SFN Campaigns work toward a greater understanding of sustainable floristry, and the positive changes we can make.



For fifty years, an environmentally harmful plastic foam has been the primary tool for floral design.

The #nofloralfoam movement evolved through Instagram to specifically address this problem. The campaign has resulted in thousands of florists from all over the world abandoning its use.

The SFN’s position is that there is no place in sustainable floral design for plastic floral foam. We’re for nature-based floristry, not foam-based.

We’re here to see it banished from the industry by supporting those florists who choose not to use it, lobbying regulators and educators to see it replaced with more sustainable techniques and products, and encouraging flower lovers to select designs without foam.



For an industry that celebrates nature, floristry produces excessive amounts of waste.  But it doesn’t need to be that way.

Flowers are happiest in a vase of water. And given that the overwhelming majority of flowers are sold as bunches and taken home and put in a vase – that’s just as well!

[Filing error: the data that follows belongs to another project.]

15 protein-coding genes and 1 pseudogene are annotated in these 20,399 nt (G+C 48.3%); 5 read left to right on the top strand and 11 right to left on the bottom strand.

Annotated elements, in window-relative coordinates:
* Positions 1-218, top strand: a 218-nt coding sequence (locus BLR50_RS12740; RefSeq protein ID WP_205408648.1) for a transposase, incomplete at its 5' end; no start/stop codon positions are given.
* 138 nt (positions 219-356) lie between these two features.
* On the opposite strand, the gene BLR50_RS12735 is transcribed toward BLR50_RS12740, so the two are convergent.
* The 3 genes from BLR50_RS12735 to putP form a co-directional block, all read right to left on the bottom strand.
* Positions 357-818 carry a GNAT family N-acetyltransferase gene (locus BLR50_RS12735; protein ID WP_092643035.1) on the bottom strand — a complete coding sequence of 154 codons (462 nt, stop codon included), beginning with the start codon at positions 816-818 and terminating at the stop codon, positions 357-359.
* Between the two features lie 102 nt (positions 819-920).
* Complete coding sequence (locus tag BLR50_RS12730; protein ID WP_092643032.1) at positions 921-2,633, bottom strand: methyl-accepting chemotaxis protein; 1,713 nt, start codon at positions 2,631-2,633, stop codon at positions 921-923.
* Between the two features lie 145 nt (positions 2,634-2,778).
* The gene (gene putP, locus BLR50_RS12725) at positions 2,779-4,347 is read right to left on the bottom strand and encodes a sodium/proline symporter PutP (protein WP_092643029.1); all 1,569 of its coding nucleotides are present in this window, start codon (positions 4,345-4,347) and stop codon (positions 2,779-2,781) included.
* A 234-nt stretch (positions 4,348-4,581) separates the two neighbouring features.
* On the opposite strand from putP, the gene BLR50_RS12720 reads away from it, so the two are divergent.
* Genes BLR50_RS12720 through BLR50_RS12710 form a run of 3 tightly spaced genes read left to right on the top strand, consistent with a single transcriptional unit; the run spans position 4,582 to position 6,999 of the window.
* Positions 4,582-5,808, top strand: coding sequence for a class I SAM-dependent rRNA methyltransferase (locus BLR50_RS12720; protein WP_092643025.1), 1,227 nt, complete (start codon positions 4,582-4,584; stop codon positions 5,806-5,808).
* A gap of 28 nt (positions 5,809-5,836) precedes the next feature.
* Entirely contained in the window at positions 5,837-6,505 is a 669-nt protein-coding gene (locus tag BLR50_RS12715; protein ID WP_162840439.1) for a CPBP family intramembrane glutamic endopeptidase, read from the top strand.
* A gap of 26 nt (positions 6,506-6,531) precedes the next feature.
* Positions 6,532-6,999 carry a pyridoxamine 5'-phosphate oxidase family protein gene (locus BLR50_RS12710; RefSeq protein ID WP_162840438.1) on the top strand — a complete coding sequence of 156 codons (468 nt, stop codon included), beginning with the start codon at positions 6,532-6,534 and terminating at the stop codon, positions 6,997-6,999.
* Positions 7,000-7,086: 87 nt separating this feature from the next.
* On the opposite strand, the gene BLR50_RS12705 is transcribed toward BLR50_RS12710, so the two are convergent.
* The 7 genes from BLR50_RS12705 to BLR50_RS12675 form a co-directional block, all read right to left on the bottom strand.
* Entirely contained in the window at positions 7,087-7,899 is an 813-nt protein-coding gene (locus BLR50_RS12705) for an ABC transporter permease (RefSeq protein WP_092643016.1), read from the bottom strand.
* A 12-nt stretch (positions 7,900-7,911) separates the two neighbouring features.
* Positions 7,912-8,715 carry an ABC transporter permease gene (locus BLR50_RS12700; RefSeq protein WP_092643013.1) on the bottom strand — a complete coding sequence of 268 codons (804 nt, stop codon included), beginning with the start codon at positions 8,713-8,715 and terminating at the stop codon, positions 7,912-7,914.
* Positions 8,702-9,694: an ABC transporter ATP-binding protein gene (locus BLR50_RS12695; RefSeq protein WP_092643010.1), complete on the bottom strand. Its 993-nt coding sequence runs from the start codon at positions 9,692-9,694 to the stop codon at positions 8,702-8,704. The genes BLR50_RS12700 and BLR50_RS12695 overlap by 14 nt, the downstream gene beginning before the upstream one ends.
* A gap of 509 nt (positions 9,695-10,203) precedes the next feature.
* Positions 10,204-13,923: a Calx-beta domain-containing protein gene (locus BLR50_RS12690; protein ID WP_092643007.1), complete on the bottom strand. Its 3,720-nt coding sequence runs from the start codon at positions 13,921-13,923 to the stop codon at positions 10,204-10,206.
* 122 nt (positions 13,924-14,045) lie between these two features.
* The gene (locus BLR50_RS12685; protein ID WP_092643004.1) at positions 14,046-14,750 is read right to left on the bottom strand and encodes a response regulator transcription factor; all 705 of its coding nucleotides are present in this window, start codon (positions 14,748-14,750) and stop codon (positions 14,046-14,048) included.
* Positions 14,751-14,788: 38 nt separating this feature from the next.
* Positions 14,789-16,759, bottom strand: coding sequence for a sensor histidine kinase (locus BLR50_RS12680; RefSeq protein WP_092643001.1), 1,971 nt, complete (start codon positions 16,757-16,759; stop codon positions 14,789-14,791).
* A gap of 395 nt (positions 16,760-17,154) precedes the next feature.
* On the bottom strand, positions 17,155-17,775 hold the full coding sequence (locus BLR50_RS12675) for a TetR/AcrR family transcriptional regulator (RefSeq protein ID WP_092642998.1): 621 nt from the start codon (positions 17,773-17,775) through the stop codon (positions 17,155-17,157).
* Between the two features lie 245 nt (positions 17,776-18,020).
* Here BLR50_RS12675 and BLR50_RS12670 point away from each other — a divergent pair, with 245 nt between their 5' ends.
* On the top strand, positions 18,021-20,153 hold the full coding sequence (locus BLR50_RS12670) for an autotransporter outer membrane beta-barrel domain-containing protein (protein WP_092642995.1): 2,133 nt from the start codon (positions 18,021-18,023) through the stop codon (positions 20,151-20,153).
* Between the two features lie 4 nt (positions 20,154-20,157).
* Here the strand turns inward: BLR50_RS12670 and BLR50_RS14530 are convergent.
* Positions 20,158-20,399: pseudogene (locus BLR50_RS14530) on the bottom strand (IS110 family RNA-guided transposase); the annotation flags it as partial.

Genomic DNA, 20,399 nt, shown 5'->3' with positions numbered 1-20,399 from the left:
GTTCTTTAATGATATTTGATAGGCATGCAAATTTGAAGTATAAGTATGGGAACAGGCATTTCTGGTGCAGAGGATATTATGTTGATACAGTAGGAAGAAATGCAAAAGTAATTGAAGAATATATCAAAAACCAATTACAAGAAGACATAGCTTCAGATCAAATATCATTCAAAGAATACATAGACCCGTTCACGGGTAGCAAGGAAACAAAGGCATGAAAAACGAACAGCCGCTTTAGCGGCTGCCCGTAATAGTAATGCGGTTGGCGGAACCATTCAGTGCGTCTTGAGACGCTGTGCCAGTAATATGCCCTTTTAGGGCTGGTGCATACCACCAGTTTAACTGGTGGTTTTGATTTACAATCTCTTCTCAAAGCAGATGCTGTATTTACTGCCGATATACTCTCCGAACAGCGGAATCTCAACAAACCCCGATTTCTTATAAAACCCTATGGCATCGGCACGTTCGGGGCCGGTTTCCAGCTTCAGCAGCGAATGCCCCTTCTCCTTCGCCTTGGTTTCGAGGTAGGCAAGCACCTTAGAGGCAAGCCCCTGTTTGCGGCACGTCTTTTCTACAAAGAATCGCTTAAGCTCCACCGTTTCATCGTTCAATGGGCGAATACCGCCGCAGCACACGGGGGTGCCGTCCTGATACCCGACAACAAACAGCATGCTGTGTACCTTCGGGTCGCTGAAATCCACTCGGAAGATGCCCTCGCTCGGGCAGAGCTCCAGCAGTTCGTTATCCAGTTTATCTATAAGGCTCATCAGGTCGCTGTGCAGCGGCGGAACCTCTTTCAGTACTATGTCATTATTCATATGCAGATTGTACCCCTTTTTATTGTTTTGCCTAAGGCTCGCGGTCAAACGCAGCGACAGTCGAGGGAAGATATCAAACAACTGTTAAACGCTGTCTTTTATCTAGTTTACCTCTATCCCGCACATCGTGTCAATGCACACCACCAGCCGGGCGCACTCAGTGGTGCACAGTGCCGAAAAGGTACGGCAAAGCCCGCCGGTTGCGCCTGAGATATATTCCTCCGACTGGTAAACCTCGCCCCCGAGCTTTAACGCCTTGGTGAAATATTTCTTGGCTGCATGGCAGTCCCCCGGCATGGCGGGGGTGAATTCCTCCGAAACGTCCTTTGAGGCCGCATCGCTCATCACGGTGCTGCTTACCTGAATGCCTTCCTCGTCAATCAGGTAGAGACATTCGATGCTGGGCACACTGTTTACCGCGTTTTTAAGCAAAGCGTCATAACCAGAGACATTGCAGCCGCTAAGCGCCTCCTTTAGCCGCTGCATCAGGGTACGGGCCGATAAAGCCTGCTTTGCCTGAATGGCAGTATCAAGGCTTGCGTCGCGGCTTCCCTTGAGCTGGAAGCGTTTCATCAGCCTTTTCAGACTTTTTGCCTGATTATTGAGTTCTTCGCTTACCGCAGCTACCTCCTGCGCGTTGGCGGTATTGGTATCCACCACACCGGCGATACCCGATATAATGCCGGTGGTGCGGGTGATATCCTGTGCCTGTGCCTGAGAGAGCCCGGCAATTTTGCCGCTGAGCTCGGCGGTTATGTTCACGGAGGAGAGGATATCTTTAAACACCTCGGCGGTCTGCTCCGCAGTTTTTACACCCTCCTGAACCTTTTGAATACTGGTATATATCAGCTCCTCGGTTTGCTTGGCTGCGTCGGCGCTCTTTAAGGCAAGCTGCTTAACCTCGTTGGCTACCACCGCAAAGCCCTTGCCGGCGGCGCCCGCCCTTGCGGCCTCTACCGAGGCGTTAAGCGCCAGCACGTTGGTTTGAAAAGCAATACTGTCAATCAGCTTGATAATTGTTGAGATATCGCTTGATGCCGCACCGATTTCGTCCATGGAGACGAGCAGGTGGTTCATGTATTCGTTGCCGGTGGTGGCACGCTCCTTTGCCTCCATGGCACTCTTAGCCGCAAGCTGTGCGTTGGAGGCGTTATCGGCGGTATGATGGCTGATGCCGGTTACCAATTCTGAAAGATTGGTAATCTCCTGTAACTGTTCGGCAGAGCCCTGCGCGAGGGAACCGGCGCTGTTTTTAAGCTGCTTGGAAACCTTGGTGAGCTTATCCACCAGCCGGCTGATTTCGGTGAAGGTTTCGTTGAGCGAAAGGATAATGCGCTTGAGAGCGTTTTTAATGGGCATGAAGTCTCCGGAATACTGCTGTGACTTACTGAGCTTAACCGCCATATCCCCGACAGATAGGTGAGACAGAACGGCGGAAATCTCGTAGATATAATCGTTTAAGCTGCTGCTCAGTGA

And at the end of their life, cut flowers that haven’t been chemically preserved can be placed in the green waste/compost. The more organic material we divert into composting schemes, the fewer greenhouse gas emissions we create.

By avoiding single-use plastics and making it easy for customers to divert packaging waste into domestic recycling streams, florists can create #zerowastefloristry.

By requesting simple paper wrapping, reusable vessels and avoiding complicated packaging, flower lovers can cut the waste footprint of their purchase dramatically.

The SFN’s position is that #zerowastefloristry is possible, provided that we support circular economy objectives and consider the entire life-cycle of the materials we use, from manufacture, through to disposal.

Zero waste floristry

Local and seasonal

Just like food, the science tells us that buying commercially-grown flowers that are in-season locally produces the smallest environmental footprint.

In fact, the carbon footprint of a mixed bouquet of locally-grown flowers from the UK has been shown to be 10% of a similar-sized bunch using imported, counter-seasonal varieties. 

The science behind growing crops is fairly straight-forward. Growing crops seasonally generally means less energy and resources (heating, cooling) are needed to produce a crop. Buying locally means that the energy required for transport is reduced.

The SFN’s position is that by choosing to purchase locally-grown, seasonal cut-flowers wherever possible, florists and their customers are working to reduce the carbon and chemical footprint of their flowers.

These ideas follow on from the Slow Flowers Movement from the US.

#slowflowers, #localandseasonalflowers, #grownnotflown

In season, locally.